Eliminating the “two-party problem” — which has bedevilled the SA and DSP for the last six years — will no doubt give an initial boost to the tiring members of the DSP. But they’ve eliminated the problem with the totally wrong solution, and will soon be suffering from the political and organisational consequences.
Not unity, not regroupment, not an alliance
The DSP leadership claims that the SA is a form of left unity, a regroupment of socialists into a single organisation, but it is a very peculiar form of regroupment. It consists of one group — the DSP — that is regrouping with … itself! Almost all the decision-making bodies of SA consist of DSP members. All the other socialist groups have left. Most of the independents have left, with paper membership down from 2000 at its peak in 2002-03 to a bit over 400 now. The prominent trade union activists, such as Chris Cain and Craig Johnston, have left. By May 2008, the DSP leadership had expelled or forced out a quarter of the DSP membership (about a third of the active membership). So the membership of the DSP itself had shrunk by a third. And the DSP claim that they want to build SA as an inclusive organisation!
I can partly understand some of the thinking of long-time DSP members. Recent years have been slow politically in Australia. In most developed capitalist countries, the class struggle has been at a low ebb. DSP members feel the pressure of this (although the DSP leadership, in initiating the SA in 2001 and then deciding to function as an “internal tendency” in SA in 2003, predicated its decisions on an expectation that there were “significant leftward moving forces” that would cause the SA to grow significantly.)
Many DSP members have put in years or decades of committed struggle and sacrifice, and the struggle has been tiring and often frustrating. The SA “merger” option can be seen as bringing an easier life, even if the initially promised quick fixes haven’t occurred. And for some members it probably boils down to “What else can we do? There’s no alternative, we’ve tried the hard yakka of building a revolutionary socialist party, and this is all we can do now.”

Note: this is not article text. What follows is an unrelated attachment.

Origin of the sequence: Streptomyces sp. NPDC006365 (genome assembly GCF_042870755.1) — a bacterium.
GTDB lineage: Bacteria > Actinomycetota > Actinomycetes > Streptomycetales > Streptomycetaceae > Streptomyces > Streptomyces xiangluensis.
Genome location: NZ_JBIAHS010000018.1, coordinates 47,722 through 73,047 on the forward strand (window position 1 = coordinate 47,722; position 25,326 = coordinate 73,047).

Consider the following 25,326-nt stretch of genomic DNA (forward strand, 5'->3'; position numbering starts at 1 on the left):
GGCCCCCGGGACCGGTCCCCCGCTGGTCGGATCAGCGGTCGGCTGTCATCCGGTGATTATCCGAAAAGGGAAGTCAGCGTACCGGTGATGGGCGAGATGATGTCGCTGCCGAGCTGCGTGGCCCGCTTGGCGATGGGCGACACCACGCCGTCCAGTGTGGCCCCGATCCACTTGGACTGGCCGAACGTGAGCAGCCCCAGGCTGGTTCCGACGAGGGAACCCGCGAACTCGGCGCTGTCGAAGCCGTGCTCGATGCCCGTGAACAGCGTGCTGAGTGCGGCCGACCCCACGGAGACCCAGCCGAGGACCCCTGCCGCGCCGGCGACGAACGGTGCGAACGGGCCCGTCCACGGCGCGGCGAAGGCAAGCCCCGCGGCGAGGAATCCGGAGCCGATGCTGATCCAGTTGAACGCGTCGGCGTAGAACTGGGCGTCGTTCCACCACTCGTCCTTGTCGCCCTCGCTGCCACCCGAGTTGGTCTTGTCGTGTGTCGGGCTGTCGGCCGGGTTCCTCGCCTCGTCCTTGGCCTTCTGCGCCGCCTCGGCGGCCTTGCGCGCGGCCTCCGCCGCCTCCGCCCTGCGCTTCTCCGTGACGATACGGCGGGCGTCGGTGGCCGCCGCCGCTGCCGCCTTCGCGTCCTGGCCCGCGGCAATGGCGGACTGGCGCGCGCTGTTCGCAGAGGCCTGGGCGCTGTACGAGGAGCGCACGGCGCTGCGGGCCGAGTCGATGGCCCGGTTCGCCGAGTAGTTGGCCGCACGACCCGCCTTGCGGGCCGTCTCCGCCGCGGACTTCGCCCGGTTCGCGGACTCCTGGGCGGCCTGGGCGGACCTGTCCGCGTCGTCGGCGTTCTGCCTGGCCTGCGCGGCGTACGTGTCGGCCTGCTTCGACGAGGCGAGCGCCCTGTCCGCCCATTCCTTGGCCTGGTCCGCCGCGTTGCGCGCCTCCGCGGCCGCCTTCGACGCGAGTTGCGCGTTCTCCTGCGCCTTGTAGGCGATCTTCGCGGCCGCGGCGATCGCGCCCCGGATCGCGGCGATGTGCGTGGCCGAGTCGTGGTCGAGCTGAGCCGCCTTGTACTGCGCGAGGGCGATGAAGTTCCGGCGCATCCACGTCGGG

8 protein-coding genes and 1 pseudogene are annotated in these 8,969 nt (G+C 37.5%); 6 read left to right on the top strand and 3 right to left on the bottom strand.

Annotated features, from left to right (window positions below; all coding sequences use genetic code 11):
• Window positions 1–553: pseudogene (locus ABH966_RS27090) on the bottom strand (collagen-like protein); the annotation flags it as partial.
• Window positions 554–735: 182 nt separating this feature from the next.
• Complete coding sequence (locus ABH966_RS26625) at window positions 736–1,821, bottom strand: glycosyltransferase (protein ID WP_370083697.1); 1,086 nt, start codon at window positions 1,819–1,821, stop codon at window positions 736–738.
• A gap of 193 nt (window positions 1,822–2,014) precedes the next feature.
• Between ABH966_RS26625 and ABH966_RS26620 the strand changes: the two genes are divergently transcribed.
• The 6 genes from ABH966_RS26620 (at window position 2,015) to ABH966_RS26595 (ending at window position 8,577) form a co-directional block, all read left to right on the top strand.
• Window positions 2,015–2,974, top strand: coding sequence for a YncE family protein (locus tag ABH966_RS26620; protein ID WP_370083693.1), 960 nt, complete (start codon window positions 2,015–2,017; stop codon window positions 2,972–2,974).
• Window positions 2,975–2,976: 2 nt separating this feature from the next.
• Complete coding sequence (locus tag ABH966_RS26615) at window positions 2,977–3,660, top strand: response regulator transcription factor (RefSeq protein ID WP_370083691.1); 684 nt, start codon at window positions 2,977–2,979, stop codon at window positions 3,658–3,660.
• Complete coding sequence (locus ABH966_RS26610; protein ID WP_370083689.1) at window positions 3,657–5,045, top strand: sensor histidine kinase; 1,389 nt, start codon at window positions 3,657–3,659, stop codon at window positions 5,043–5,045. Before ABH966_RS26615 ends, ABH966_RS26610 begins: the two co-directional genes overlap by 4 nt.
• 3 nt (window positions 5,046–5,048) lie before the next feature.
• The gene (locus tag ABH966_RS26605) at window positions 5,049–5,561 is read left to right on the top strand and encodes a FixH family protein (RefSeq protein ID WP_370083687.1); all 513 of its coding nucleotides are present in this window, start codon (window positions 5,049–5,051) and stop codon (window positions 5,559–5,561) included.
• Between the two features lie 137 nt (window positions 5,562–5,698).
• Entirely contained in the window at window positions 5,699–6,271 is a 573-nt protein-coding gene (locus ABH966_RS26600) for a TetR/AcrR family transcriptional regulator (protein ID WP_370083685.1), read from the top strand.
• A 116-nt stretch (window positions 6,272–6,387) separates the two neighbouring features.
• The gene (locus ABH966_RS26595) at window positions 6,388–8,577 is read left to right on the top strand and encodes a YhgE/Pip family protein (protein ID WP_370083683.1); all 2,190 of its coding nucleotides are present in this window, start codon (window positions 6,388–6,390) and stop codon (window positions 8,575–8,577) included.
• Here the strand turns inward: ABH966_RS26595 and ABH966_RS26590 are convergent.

It’s probably the case that many DSP members have adjusted to these lower expectations gradually. Over the past seven years they’ve adjusted to these different political perspectives bit by bit, and come to think it’s normal that the number of DSP activists keeps declining. It has been a gradual process of decline, and many haven’t stepped back to view the objective reality. Many believed the factional nonsense of the DSP leadership that the SA was on track, it was the only one possible course, the nay-sayers were just sectarians, and all was well in the best of all possible worlds.
But the facts are very clear: DSP membership has declined from a peak of 362 just after the beginning of the SA process in 2001 to around 230 today. DSP supporters and sympathisers are no more numerous today than they were before the launch of the SA. Green Left Weekly sales are about half what they were at the start of the SA process, and the number selling GLW each week is fewer than 90 (still nearly all DSP members), nearly half the number before the start of the SA project. The broad conferences that the DSP organised in the 1990s attracted nearly twice as many participants as did the DSP’s broad conference at Easter this year. SA election results are still tiny, no different from when the DSP stood for elections in its own name or as the Democratic Socialist Electoral League. Resistance is a hollow shell of its old self, no longer a vibrant, recruiting, active youth organisation.
Yet Boyle’s NC report still tries to portray the move to finally liquidate the DSP as a step forward, as though they were growing, and still tosses off phrases about a “union fight-back” in the face of the political reality of a near complete capitulation of the union officialdom to Rudd Labor’s pro-capitalist agenda.
In exchange for a declining DSP activist membership, and in exchange for junking the DSP program, what are DSP members offered? Just the will of the wisp hope that the Socialist Alliance by itself as a “broad” non-revolutionary party can somehow grow, which it hasn’t for the last six years, and magically transform into a real factor in Australian politics with those once-were-Marxists inside it pulling the strings. That’s a forlorn hope.
[John Percy was a founder of the DSP in 1972 and its national secretary 1991-2005. He was expelled from the DSP in 2008 and is now national secretary of the Revolutionary Socialist Party.]